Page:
Migratory Bird Habitat Initiative
Conservation efforts on private lands play a critical role in providing habitat for a variety of wildlife species, including migratory birds. NRCS works with agricultural producers to create and enhance habitat for wetland-dependent migratory birds. Through a number of Farm Bill conservation programs, producers can flood farm fields to create temporary habitat, or they can place lands under a conservation easement, restoring and protecting wetland habitat for the long term.
These conservation efforts are especially important in a time of need, such as following the 2010 Deepwater Horizon oil spill. After the spill, NRCS launched the former Migratory Bird Habitat Initiative (MBHI) to help landowners create more than 470,000 acres of alternative habitat along the Mississippi River Flyway.
Millions of migratory birds, including ducks, geese, and shorebirds travel the Mississippi Flyway each year to winter in Gulf of Mexico-area ecosystems, or in the case of many shorebirds, Central and South America. A 2015 study released by Mississippi State University showed that wetlands created and enhanced by producers through MBHI provided migration and winter habitat for many more birds than unmanaged sites.
What Conservation Efforts to Benefit Migratory Birds Are Underway?
While MBHI was a three-year effort, it demonstrated the potential for agricultural lands to remain productive and provide much needed habitat for wildlife. NRCS continues to work with producers in key areas across the country to restore and protect habitat for migratory birds. Several other efforts used this concept, such as the Waterbird Habitat Enhancement Program (WHEP) and the Northern Plains – Migratory Bird Habitat Initiative (NP-MBHI)
Through WHEP, NRCS worked with producers in the Sacramento River Delta to provide and maintain shallow water wetlands, mudflats and nesting areas for seasonal or year-round shorebirds, wading birds, and waterfowl. WHEP also helped producers provide nesting and roost structures for certain non-waterbird species, such as songbirds and raptors. Currently, a project through the Regional Conservation Partnership Program (RCPP), is continuing habitat restoration efforts in this region.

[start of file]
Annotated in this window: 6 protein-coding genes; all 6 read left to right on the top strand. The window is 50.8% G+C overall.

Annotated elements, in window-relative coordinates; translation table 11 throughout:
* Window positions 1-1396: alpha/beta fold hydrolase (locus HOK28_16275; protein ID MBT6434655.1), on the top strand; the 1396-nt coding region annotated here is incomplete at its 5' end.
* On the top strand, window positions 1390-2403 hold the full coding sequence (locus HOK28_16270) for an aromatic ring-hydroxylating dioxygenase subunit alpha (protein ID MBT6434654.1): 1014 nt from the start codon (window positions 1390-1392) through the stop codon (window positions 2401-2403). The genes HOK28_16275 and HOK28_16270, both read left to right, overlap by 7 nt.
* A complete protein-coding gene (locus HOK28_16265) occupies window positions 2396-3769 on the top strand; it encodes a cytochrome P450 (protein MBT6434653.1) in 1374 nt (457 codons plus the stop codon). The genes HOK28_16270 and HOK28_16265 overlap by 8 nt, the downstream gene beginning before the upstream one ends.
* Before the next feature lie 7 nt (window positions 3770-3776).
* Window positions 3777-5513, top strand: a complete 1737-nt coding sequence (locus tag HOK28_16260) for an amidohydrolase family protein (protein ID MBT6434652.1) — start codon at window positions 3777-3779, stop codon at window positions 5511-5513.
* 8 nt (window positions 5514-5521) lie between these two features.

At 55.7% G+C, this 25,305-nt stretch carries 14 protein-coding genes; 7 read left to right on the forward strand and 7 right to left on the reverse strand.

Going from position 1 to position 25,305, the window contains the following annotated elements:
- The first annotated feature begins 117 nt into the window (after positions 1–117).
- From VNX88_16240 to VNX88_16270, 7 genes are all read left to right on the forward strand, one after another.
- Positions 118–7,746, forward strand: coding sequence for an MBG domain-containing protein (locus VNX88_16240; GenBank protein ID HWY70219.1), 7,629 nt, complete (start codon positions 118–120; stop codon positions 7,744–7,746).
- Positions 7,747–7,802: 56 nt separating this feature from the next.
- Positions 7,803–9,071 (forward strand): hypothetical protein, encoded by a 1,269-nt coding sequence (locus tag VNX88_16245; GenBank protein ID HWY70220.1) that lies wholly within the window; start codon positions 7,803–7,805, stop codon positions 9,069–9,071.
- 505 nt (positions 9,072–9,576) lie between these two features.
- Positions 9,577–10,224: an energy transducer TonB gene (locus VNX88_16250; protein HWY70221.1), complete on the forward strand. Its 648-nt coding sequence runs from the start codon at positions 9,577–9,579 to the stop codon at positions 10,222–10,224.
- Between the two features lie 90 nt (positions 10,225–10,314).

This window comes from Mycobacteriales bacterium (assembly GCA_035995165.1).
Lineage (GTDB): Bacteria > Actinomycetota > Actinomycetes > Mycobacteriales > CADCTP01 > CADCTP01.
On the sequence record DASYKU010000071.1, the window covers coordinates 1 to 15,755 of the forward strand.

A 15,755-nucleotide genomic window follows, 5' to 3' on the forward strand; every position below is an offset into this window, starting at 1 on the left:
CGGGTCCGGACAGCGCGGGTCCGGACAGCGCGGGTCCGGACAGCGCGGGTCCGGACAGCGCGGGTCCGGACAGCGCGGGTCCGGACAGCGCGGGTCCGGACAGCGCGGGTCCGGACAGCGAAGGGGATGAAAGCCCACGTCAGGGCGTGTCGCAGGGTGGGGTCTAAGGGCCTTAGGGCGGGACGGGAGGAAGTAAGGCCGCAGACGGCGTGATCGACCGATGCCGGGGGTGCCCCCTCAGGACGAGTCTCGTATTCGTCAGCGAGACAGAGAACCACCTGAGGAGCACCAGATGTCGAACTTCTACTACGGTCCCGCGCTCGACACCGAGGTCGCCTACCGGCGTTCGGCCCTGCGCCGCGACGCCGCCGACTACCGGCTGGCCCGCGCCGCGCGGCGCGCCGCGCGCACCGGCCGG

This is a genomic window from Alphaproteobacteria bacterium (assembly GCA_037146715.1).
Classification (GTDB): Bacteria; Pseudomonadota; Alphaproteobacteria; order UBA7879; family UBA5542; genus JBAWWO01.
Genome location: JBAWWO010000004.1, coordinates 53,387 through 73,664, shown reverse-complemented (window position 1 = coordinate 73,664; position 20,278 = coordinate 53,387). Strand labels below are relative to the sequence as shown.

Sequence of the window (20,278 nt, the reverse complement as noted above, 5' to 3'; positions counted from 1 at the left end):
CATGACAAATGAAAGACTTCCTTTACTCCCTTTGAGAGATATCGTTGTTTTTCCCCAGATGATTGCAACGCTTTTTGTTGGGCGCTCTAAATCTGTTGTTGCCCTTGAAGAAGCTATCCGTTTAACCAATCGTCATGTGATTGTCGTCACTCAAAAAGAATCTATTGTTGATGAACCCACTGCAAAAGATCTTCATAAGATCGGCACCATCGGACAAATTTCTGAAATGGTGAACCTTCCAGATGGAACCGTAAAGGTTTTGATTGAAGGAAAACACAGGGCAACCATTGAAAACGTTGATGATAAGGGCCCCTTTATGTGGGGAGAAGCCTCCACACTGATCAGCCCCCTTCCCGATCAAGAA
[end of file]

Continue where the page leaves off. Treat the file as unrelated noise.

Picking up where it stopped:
Through NP-MBHI, NRCS works with producers in the Prairie Pothole Region to provide food and critical habitat for bird populations. This region, which includes Iowa, Minnesota, Montana, North Dakota and South Dakota, is home to 50 percent of the nation’s migratory birds.
How Do These Conservation Efforts Benefit Producers?
Financial assistance through these efforts helps producers better manage their lands to provide quality wildlife habitat on working lands, providing recreational opportunities like hunting and bird watching. Meanwhile, easements provide producers with a source of income, while helping fund restoration efforts that improve the landscape for wildlife habitat and recreation.
How Do These Conservation Efforts Benefit the Public?
These conservation efforts provide many benefits to the public, such as enhancing wildlife habitat, storing water, mitigating against floods and sequestering carbon. They also help ensure healthy populations of a variety of waterfowl and shorebirds, benefitting sportsmen and birdwatchers, and provide habitat for a variety of other species.
In an effort to best restore habitat for migratory birds, NRCS collaborates with producers, government agencies, non-government organizations and others. Opportunities through RCPP and the Conservation Innovation Grant program help NRCS leverage additional conservation investments.